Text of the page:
• Discontinuity detected: A "discontinuity" in the stream was detected. This is most often in combination with a streaming interruption, but might also be triggered if your encoding parameters or audio/video timestamps change.

  • Streaming interrupted: No data is being received by our servers, and viewers are likely to experience buffering. Ensure you have a sufficient internet connection to stream (and some extra buffer) to prevent this from happening in the future.

  • Poor network health: The server has detected that the stream is not a high enough quality for the selected video resolution. This can be due to too low of upload bandwidth, packet loss, or other network characteristics that keep the bitrate lower than desired.

  • Ingest latency too high: Your encoder isn't sending data fast enough, either because of low upload bandwidth or because the encoder cannot process fast enough (for example, high CPU or memory usage).

  • Ingest latency too low: This means that your encoder is sending data too fast. It needs to send video and audio data in real-time. This usually happens with software encoders, and can be fixed by syncing your computer's clock with an NTP server. Here are some instructions for how to do that on a Mac or a PC.

Broadcast Quality Star Ratings

After a broadcast ends, a star rating (5 star scale) is assigned, based on several factors. Here is a guide to the ratings:

  • 5 stars: The broadcast quality was great! The bitrates and frame rates matched what we expected, and there were no alerts generated during the entire broadcast.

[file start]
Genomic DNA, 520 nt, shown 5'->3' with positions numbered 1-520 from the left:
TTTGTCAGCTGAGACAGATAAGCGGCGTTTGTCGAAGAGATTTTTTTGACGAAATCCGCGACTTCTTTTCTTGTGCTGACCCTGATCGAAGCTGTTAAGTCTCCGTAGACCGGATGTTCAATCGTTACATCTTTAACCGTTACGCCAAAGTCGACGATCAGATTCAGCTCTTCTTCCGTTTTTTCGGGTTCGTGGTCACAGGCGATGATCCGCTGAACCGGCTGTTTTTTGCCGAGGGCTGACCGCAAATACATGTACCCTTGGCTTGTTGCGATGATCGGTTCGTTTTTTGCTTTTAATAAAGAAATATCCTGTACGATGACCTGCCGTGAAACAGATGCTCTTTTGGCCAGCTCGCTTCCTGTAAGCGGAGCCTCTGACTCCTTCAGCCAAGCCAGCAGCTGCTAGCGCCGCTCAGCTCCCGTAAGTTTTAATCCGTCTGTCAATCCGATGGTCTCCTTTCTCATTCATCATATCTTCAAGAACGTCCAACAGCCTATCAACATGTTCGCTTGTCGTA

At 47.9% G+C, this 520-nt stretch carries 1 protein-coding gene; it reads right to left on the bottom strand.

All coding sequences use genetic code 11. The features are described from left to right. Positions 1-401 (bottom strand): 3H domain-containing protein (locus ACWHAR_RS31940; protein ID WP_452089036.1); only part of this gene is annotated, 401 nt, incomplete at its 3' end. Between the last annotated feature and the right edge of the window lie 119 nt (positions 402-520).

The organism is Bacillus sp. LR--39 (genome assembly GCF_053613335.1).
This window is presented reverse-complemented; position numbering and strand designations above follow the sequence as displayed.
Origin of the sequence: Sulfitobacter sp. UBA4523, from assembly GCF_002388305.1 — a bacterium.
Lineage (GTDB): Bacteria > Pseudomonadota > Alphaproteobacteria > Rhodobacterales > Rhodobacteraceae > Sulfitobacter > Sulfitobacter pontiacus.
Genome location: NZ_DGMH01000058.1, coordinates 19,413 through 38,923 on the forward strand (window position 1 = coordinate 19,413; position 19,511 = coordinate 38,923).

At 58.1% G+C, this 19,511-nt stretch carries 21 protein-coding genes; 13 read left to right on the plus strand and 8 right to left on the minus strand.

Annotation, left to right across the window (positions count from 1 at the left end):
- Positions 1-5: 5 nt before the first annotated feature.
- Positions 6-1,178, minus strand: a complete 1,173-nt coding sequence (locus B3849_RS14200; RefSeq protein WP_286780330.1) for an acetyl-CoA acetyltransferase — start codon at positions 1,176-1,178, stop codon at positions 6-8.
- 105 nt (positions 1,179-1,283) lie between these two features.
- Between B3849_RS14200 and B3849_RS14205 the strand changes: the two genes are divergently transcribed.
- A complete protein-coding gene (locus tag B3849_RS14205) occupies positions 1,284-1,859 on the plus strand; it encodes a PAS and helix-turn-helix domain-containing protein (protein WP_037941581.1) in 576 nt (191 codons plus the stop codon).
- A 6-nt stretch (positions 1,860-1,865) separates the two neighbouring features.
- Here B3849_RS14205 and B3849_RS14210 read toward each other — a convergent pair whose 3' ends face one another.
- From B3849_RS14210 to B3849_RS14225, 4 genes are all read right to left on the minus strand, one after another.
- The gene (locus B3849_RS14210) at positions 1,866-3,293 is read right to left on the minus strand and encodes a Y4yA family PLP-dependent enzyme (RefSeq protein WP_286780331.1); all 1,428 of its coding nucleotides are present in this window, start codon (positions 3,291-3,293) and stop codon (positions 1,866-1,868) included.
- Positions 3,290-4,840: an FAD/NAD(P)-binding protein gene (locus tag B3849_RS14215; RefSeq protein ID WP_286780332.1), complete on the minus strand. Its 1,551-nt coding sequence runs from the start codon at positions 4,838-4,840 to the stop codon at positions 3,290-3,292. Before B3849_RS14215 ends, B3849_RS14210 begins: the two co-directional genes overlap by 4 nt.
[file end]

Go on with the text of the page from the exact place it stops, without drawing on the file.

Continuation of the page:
• 4.5 stars: Good job! No critical alerts were generated.

  • 4 stars: There may have been some alerts, but the overall average bitrates and frame rates were good.

  • 1, 2, or 3 stars: The detected average bitrates and/or frame rates were lower than preferred for the target video resolution in your stream. You might need to work with your Internet Service Provider to improve your Internet connection if this continues to be a problem.

Additional tips and recommendations may be given directly in the dashboard to help you understand how to resolve certain detected alert conditions.

Tips for Reducing Packet Loss

Good internet connectivity is a must-have for streaming. Specifically, you must have good upload bandwidth (often download bandwidth is the advertised amount and a higher number, but be careful to look closely at the upload bandwidth). Learn more about what speeds are required for streaming.

Even if your Internet Service Provider is advertising a high upload bandwidth, lots of things can cause issues that manifest as packet loss. The Diagnostics feature on the dashboard shows a graph of packet loss to help you monitor and troubleshoot your internet connection.

Common causes of packet loss:

  • Poor upload speed: The general rule of thumb is that you need 2x the bandwidth of what the video will be streaming at (e.g. if streaming at 1mbps then they need AT LEAST 2MB of upload).

  • Bad ethernet cable: Ethernet cables can go bad. Trying switching out cables to see if that makes a difference.

  • Bad router: Many organizations use the original router that their Internet Service Provider gave them, and over time it just isn't up to the task of handling the large amounts of data for streaming. Sometimes switching the old router out for a new one from the ISP will clear up the issue.

  • Bad Ethernet switch: Sometimes there might be a bad ethernet switch somewhere between the router and the ethernet jack you are using. Eliminate switches from the equation as much as possible.